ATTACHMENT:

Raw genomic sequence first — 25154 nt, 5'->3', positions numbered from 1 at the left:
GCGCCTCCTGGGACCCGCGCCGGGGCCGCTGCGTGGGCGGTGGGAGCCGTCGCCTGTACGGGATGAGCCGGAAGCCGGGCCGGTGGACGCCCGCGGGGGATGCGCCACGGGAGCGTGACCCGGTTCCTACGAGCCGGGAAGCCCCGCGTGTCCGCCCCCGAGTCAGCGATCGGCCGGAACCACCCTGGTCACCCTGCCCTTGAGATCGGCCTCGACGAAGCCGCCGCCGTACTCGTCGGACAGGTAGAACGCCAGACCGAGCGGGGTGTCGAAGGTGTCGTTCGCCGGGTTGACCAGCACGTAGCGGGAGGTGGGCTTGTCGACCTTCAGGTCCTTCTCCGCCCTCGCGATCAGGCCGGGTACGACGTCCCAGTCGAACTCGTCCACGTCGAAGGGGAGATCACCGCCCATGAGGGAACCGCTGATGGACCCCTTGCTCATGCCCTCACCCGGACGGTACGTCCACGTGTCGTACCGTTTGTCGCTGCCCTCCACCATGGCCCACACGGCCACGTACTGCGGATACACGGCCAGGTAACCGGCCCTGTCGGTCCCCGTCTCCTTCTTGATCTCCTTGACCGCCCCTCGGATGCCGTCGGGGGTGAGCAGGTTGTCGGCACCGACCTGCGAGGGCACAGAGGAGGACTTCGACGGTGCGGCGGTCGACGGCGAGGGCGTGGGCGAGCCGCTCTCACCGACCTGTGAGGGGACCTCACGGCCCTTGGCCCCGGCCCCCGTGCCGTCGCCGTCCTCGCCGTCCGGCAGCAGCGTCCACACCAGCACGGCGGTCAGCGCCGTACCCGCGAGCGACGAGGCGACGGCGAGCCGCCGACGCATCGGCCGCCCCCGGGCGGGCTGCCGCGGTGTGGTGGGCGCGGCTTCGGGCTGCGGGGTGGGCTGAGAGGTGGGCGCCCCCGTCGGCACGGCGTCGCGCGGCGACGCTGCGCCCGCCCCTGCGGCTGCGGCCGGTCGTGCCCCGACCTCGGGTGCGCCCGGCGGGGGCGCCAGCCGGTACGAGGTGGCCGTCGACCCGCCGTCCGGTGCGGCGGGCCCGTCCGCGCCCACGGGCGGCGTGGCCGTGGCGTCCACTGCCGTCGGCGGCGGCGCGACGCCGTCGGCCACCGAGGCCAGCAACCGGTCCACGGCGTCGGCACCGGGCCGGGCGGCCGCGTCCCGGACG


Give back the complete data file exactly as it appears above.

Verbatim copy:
Raw genomic sequence first — 25154 nt, 5'->3', positions numbered from 1 at the left:
GCGCCTCCTGGGACCCGCGCCGGGGCCGCTGCGTGGGCGGTGGGAGCCGTCGCCTGTACGGGATGAGCCGGAAGCCGGGCCGGTGGACGCCCGCGGGGGATGCGCCACGGGAGCGTGACCCGGTTCCTACGAGCCGGGAAGCCCCGCGTGTCCGCCCCCGAGTCAGCGATCGGCCGGAACCACCCTGGTCACCCTGCCCTTGAGATCGGCCTCGACGAAGCCGCCGCCGTACTCGTCGGACAGGTAGAACGCCAGACCGAGCGGGGTGTCGAAGGTGTCGTTCGCCGGGTTGACCAGCACGTAGCGGGAGGTGGGCTTGTCGACCTTCAGGTCCTTCTCCGCCCTCGCGATCAGGCCGGGTACGACGTCCCAGTCGAACTCGTCCACGTCGAAGGGGAGATCACCGCCCATGAGGGAACCGCTGATGGACCCCTTGCTCATGCCCTCACCCGGACGGTACGTCCACGTGTCGTACCGTTTGTCGCTGCCCTCCACCATGGCCCACACGGCCACGTACTGCGGATACACGGCCAGGTAACCGGCCCTGTCGGTCCCCGTCTCCTTCTTGATCTCCTTGACCGCCCCTCGGATGCCGTCGGGGGTGAGCAGGTTGTCGGCACCGACCTGCGAGGGCACAGAGGAGGACTTCGACGGTGCGGCGGTCGACGGCGAGGGCGTGGGCGAGCCGCTCTCACCGACCTGTGAGGGGACCTCACGGCCCTTGGCCCCGGCCCCCGTGCCGTCGCCGTCCTCGCCGTCCGGCAGCAGCGTCCACACCAGCACGGCGGTCAGCGCCGTACCCGCGAGCGACGAGGCGACGGCGAGCCGCCGACGCATCGGCCGCCCCCGGGCGGGCTGCCGCGGTGTGGTGGGCGCGGCTTCGGGCTGCGGGGTGGGCTGAGAGGTGGGCGCCCCCGTCGGCACGGCGTCGCGCGGCGACGCTGCGCCCGCCCCTGCGGCTGCGGCCGGTCGTGCCCCGACCTCGGGTGCGCCCGGCGGGGGCGCCAGCCGGTACGAGGTGGCCGTCGACCCGCCGTCCGGTGCGGCGGGCCCGTCCGCGCCCACGGGCGGCGTGGCCGTGGCGTCCACTGCCGTCGGCGGCGGCGCGACGCCGTCGGCCACCGAGGCCAGCAACCGGTCCACGGCGTCGGCACCGGGCCGGGCGGCCGCGTCCCGGACG